In our discussions some of us wondered whether there are aspects of farming that are still backbreaking. Do Cleo and Ignatius see an evolution of that in terms of the more indigenous, traditional methodologies that they use? Where do they see manual labor still being an issue in their own approaches? Is it at all? This comes from the idea that “Big Agriculture” was actually an evolution from peasant-based, slave-based, or sharecropper-based farming methods where the person was a lot like an ox doing very manual, difficult labor, to suddenly having tractors and being able to spade a really large acreage of land and that the whole green revolution was to free ourselves from that manual labor aspect.
Talking about ancestral knowledge and what it means, we discussed how local communities connect with ancestral knowledge, build their agricultural practices based on that, how it looks differently in various regions of the world, and how we can learn from different examples that we see. This made some of us wonder where Cleo and Ignatius got their permaculture knowledge and their ancient farming wisdom from. Was it just that their family was in the hold of it or had access to it? This does not look like it was culturally prevalent, so how did they become so wise in their farming practices? Where did they learn them from to be able to share them?
That was not very clear in their story and some of us expressed a lot of curiosity around that. Ignatius seems to feel that what he had learned at home really gave him a leg up in the classroom and it looks like Cleo found at the university level that it gave him a leg down when he was doing the innovation startup work, and he did not see that it was a good match. So did the two of them have different experiences with their own agricultural education?
Bringing Farming and Education Together
We also discussed the idea of moving from the country to the city and that the city has a lot of capability, especially for higher-level, university-level learning. How can people be good farmers using permaculture but with as much freedom as possible to educate themselves to get away from the dichotomy of going to school and being educated vs. working the land and being uneducated; having a thriving life vs. being tied to the soil? In that context, some of us also wonder what other careers, ideas, and learnings Cleo and Ignatius have considered as individuals and what wishes they would like to have outside of the immediate goals in their current careers.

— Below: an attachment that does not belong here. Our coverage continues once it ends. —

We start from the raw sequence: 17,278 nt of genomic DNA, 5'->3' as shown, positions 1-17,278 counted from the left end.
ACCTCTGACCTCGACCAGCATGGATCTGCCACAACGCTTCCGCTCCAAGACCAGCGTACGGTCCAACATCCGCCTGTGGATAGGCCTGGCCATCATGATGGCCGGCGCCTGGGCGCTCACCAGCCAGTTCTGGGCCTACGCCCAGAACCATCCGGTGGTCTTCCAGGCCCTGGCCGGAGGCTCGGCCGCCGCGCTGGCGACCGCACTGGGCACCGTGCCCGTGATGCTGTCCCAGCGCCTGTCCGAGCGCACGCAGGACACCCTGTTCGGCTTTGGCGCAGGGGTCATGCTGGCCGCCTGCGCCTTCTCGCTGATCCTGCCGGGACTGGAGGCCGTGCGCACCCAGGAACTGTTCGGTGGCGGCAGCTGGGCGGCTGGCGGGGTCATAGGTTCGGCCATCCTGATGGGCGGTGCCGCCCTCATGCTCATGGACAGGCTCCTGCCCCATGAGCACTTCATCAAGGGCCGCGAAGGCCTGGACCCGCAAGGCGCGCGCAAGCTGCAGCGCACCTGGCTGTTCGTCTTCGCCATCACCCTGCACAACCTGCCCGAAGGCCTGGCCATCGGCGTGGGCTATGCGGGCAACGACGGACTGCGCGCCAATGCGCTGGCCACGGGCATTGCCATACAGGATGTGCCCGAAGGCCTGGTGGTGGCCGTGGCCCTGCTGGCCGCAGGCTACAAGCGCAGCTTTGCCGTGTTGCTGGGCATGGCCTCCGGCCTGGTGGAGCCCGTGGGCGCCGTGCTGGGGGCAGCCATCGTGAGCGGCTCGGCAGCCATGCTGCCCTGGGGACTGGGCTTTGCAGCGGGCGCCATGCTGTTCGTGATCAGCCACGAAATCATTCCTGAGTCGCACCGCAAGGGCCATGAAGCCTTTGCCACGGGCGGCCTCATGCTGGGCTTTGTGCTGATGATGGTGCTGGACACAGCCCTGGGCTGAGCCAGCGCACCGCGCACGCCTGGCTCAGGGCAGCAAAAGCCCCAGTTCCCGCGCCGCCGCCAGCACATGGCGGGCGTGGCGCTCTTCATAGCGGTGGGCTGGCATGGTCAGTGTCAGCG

Breaking Away from the Cultural Monopoly of Global Capitalism
For some of us, it was astonishing to see how even in our international group that includes quite a few people who are closely connected to agriculture, sometimes our conversations struggled to transcend the unconscious bias against farming as if the narratives imposed on us by Colonialism and Global Capitalism somehow had the authority to determine what we should value. The power of these global narratives is especially puzzling given that in many cultures farming was traditionally connected to the sacred domain and in some cases even involved royalty through rituals such as the Royal Ploughing Ceremony.
It feels like the cultural issues that Cleo and Ignatius are working with are part of a global problem and that we have a lot to learn from their work and a long way to go. One key area we discussed in this context is trust. Cleo and Ignatius clearly have a lot of trust in their community and specifically a lot of trust that they have built with other members of the community, so one of the questions we had for ourselves is how we build trust in our own communities.
Articulating Strategies for Building Trust in Local Communities
Everything that Cleo and Ignatius have been doing seems to work, at least this is how it appears from how they narrated it: they talked to different people and it seems like a lot of things just fell in place. If that is true, it means that there is a lot of trust in their community so we wonder how they built that trust. It is probably not as easy as it sounds, but even then, a lot of trust is needed to do what they have done, so how did they go about building the trust?
It looks like they had a harder time getting farmers together. What challenges did they face in getting the farmers together and why? One would assume that it is easier to get the farmers together on something like this but how is it that they were actually disconnected from each other and children became bridges for bringing them all together?
Inspiring and Informing Transformation of Communities Across Africa and Around the World
In our conversations, we acknowledged the fact that Cleo and Ignatius are so deeply rooted in their place and their culture which came through very beautifully in their story. Celebrating their desire to feed Africa using permaculture, we really want to see them succeed and expect that they will be very successful down the road. We are also really happy to learn from what they are doing and we would love to take this inspiration and bring it to our communities.